The excitement of getting a new phone is often tempered by nagging regret. A lot of times, it’s not like there was anything really wrong with the old phone (unless there was — a bulging battery or a shattered screen is always a bad look). If it was a breakup, the conversation with an old phone would start, “You’re terrific. It’s not you. It’s me. I just wanted a newer model.”
Ashamed of yourself? Don’t be. There’s no need to stick the old phone into a drawer or use it as a doorstop or furniture shim. There are lots of ways you can put your older phone to work. After all, most older smartphones still have plenty of horsepower. Think of yours as a connected device that just doesn’t happen to have a SIM card anymore. Here are some suggestions for what to do with that extra, older phone.
(All of this presumes that you’re not recycling or reselling your older Android or iOS device — two excellent options you should consider.)
Keep a spare phone
I’m a belt-and-suspenders kind of guy, especially when it comes to gear I rely on, like my phone. I always have a spare phone in my travel pack (assuming things ease up someday and I can ever go on the road again). Nothing can hamper a trip like a broken, lost, or stolen smartphone. If your main ride goes astray when you’re away from home, picking up a SIM card from a vending machine or tobacconist and popping it into a spare can be a literal lifesaver — and is a whole lot cheaper, faster, and less complicated than buying a new phone in a strange city or country.
An extra remote
I was late to discover that smartphones make dandy remote controls for TVs or streaming devices. Apple TV has a great remote control app for iOS, and the Google Home app will control Chromecast devices on iOS and Android. Roku’s app for Android and iOS replicates its iconic remote. Other remote control apps include Amazon Fire TV apps for Android and iOS, and TiVo apps for Android and iOS as well.
In one way, the phone apps are better than the real thing: they have keypads, making it much faster to enter titles than scrolling around the on-screen keyboards of the devices themselves.
You can use your old phone as a gaming device. Gamers are inventive; there are lots of gadgets, like the Moga Mobile Gaming Clip For Xbox Wireless Controllers, that let you clamp your phone to Xbox or Playstation controllers to drive gameplay. If you’ve got Switch envy, the Razer Kishi gives iPhone and Android owners something to hang onto. But do be warned: compatibility is not universal across platforms or with all games, and some controllers make more sense with some types of games. A puzzle player will have different needs than someone who loves first-person shooters. Consider how and what you play before you buy the game.
Set up a webcam
We’ve run a couple of articles about this (see below), and you should check them out. Webcams are really useful for both security and for Zoom meetings, but they are very much in demand and can still be hard to find these days. If Amazon is demanding you wait three weeks for an expensive webcam, try using an older phone instead.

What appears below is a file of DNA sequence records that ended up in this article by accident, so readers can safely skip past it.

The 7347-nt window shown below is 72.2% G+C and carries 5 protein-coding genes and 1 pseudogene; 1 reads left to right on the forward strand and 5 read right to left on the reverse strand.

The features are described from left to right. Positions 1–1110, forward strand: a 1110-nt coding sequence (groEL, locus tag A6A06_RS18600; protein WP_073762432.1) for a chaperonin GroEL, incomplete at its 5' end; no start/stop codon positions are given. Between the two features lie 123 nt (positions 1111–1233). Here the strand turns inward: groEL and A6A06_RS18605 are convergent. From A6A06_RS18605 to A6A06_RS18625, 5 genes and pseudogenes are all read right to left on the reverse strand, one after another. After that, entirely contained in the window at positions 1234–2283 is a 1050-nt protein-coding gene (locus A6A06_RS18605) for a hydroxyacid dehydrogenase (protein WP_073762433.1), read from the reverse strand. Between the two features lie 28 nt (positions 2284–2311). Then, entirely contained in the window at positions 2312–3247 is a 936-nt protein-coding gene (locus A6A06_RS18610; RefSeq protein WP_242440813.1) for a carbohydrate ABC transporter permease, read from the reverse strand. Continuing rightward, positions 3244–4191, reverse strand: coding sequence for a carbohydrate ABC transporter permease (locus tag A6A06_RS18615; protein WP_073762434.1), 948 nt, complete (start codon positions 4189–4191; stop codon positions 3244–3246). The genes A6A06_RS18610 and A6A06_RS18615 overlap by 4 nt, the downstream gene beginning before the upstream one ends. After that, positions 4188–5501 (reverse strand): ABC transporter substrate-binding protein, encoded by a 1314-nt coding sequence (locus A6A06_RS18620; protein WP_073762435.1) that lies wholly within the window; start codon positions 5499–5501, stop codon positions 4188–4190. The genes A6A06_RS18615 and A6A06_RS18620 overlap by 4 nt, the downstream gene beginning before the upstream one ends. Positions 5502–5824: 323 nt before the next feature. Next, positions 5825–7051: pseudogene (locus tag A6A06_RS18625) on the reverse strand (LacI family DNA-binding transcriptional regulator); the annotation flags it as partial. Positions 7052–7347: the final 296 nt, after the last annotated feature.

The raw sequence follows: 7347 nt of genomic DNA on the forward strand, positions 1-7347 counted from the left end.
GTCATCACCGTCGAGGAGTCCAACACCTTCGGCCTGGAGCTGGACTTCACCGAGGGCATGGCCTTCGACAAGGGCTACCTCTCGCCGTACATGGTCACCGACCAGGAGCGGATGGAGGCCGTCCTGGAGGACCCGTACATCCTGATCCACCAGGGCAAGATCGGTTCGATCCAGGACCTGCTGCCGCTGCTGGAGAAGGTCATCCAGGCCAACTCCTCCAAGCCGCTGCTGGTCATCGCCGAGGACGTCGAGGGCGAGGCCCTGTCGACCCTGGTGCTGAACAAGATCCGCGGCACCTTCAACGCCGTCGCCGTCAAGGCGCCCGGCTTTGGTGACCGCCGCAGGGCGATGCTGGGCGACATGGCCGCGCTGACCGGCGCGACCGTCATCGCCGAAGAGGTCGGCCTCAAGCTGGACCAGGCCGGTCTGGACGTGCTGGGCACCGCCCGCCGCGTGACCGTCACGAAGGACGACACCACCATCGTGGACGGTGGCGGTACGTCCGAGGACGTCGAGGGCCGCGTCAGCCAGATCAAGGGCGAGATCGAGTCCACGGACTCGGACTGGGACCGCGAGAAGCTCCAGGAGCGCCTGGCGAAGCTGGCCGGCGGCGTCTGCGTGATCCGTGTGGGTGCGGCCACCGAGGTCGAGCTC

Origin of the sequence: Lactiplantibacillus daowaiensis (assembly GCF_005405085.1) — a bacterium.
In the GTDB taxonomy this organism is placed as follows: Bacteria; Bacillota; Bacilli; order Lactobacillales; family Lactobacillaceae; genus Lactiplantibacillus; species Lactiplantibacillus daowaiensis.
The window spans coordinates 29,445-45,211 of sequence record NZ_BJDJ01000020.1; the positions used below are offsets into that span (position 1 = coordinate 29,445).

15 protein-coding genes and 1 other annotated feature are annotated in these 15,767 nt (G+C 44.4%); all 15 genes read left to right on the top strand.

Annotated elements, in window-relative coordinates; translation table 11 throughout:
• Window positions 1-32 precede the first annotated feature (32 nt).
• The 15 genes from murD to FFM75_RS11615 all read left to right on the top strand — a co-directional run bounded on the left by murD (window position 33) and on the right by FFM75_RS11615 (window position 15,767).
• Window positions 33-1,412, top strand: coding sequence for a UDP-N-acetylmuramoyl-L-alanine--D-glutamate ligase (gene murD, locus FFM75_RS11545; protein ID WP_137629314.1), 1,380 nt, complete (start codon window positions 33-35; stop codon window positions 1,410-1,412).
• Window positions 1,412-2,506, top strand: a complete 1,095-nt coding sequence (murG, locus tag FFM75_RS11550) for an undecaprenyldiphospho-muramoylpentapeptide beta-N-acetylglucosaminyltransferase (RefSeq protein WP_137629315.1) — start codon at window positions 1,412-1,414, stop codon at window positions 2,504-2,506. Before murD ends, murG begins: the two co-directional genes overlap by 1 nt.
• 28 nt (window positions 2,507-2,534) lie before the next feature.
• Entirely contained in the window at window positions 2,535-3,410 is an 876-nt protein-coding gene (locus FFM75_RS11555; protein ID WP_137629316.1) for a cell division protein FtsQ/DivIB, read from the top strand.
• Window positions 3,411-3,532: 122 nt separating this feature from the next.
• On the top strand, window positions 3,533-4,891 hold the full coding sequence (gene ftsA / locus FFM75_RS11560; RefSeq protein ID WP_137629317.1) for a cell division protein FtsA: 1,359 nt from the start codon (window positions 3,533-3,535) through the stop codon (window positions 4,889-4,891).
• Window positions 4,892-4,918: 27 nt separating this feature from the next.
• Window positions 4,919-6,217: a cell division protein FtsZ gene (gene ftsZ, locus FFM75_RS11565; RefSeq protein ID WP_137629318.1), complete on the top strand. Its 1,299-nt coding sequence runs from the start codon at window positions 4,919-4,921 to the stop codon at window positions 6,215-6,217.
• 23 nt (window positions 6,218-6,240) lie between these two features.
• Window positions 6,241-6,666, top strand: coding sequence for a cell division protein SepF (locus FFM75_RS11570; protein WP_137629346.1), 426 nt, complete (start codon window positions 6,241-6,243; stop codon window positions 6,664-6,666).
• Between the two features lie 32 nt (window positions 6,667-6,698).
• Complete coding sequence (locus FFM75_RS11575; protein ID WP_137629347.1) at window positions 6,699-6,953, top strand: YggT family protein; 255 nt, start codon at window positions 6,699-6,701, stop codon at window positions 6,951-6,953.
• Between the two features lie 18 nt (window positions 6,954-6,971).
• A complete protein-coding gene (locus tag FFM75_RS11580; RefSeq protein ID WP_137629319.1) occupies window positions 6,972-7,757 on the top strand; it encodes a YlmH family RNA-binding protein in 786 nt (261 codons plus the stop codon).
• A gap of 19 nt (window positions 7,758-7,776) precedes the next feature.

Old-school media device
Once upon a time, before the iPhone, you had to carry two devices: a cellphone and a separate music player, which may or may not have been an iPod. (Ed note: Tell us another story about the Olden Times, Dad.) Your old phone can still work as a standalone media storage device, either to back up your library or for actual use. Because (if it is still in operating condition) the Wi-Fi still works, you can even use your older phone as a streaming platform — assuming your account is licensed for multiple devices. This could also be a perfect solution for amusing a small child on the go.
Their first phone
Speaking of small children, your old phone makes a great starter device (yes, we’ve really gotten to that point). You can put approved games and apps on the phone, activate parental controls, and you’re all set. If the device gets broken or lost, there may be tears from the kid, but from you? Not so much.
Donate it to charity
There are organizations out there that take old working phones, refurbish them, and put them to good use. A couple of places to check out are Cell Phones for Soldiers, which provides free communications for soldiers and their families, and Medic Mobile, which recycles old phones to fund new phones for health workers in Asia, Latin America, and Africa. There are others as well — but before you donate to any organization you don’t know, always check them out with Charity Navigator or GuideStar.
Take it apart
There is, for some, an elemental joy in taking things apart and seeing what makes them tick. Your old phone was part of your life for years; aren’t you curious to see what’s inside? Sites like iFixit have detailed teardown instructions. Successful reassembly is the advanced course. With patience, luck, and skill — and maybe a couple of unusual tools you can find online — you might even be able to reassemble it with only a few extra parts left over.